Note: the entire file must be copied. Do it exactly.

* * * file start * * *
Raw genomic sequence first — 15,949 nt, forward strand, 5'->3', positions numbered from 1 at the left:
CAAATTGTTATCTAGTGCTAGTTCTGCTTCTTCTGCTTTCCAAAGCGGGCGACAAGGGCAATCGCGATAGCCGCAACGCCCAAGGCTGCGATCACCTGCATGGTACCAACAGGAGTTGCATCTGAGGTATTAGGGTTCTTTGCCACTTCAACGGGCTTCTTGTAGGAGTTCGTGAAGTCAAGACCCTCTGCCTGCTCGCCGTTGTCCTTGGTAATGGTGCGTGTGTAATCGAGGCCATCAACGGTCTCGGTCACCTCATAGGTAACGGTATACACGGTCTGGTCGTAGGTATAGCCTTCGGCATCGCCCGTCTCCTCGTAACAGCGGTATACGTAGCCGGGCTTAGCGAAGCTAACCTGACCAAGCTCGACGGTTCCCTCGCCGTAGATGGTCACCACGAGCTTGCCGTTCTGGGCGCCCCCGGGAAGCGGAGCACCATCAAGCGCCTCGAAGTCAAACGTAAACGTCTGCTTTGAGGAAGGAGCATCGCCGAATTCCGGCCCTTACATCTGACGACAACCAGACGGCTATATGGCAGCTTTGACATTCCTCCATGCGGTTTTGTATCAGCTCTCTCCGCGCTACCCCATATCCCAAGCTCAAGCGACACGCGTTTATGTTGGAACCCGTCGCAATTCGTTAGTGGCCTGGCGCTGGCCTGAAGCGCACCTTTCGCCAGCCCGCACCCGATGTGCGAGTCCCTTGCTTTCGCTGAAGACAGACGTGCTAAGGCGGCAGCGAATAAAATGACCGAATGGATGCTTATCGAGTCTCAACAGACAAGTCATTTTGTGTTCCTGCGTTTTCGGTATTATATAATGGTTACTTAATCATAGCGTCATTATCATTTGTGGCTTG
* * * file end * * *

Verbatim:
Raw genomic sequence first — 15,949 nt, forward strand, 5'->3', positions numbered from 1 at the left:
CAAATTGTTATCTAGTGCTAGTTCTGCTTCTTCTGCTTTCCAAAGCGGGCGACAAGGGCAATCGCGATAGCCGCAACGCCCAAGGCTGCGATCACCTGCATGGTACCAACAGGAGTTGCATCTGAGGTATTAGGGTTCTTTGCCACTTCAACGGGCTTCTTGTAGGAGTTCGTGAAGTCAAGACCCTCTGCCTGCTCGCCGTTGTCCTTGGTAATGGTGCGTGTGTAATCGAGGCCATCAACGGTCTCGGTCACCTCATAGGTAACGGTATACACGGTCTGGTCGTAGGTATAGCCTTCGGCATCGCCCGTCTCCTCGTAACAGCGGTATACGTAGCCGGGCTTAGCGAAGCTAACCTGACCAAGCTCGACGGTTCCCTCGCCGTAGATGGTCACCACGAGCTTGCCGTTCTGGGCGCCCCCGGGAAGCGGAGCACCATCAAGCGCCTCGAAGTCAAACGTAAACGTCTGCTTTGAGGAAGGAGCATCGCCGAATTCCGGCCCTTACATCTGACGACAACCAGACGGCTATATGGCAGCTTTGACATTCCTCCATGCGGTTTTGTATCAGCTCTCTCCGCGCTACCCCATATCCCAAGCTCAAGCGACACGCGTTTATGTTGGAACCCGTCGCAATTCGTTAGTGGCCTGGCGCTGGCCTGAAGCGCACCTTTCGCCAGCCCGCACCCGATGTGCGAGTCCCTTGCTTTCGCTGAAGACAGACGTGCTAAGGCGGCAGCGAATAAAATGACCGAATGGATGCTTATCGAGTCTCAACAGACAAGTCATTTTGTGTTCCTGCGTTTTCGGTATTATATAATGGTTACTTAATCATAGCGTCATTATCATTTGTGGCTTG